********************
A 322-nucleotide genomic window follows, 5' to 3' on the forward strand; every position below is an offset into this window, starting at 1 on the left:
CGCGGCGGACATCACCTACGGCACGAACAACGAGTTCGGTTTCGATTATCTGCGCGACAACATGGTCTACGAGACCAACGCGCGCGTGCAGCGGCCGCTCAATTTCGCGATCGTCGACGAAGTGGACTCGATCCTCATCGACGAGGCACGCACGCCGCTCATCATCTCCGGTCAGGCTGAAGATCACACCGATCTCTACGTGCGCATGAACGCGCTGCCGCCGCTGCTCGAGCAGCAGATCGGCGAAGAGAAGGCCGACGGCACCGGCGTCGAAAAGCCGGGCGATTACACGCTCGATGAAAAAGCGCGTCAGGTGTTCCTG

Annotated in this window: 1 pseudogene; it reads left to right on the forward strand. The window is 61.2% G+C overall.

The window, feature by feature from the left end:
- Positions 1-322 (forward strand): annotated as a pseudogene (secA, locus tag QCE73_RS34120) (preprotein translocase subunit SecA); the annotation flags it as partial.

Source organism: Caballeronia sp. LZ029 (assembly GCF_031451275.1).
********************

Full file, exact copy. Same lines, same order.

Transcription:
A 322-nucleotide genomic window follows, 5' to 3' on the forward strand; every position below is an offset into this window, starting at 1 on the left:
CGCGGCGGACATCACCTACGGCACGAACAACGAGTTCGGTTTCGATTATCTGCGCGACAACATGGTCTACGAGACCAACGCGCGCGTGCAGCGGCCGCTCAATTTCGCGATCGTCGACGAAGTGGACTCGATCCTCATCGACGAGGCACGCACGCCGCTCATCATCTCCGGTCAGGCTGAAGATCACACCGATCTCTACGTGCGCATGAACGCGCTGCCGCCGCTGCTCGAGCAGCAGATCGGCGAAGAGAAGGCCGACGGCACCGGCGTCGAAAAGCCGGGCGATTACACGCTCGATGAAAAAGCGCGTCAGGTGTTCCTG

Annotated in this window: 1 pseudogene; it reads left to right on the forward strand. The window is 61.2% G+C overall.

The window, feature by feature from the left end:
- Positions 1-322 (forward strand): annotated as a pseudogene (secA, locus tag QCE73_RS34120) (preprotein translocase subunit SecA); the annotation flags it as partial.

Source organism: Caballeronia sp. LZ029 (assembly GCF_031451275.1).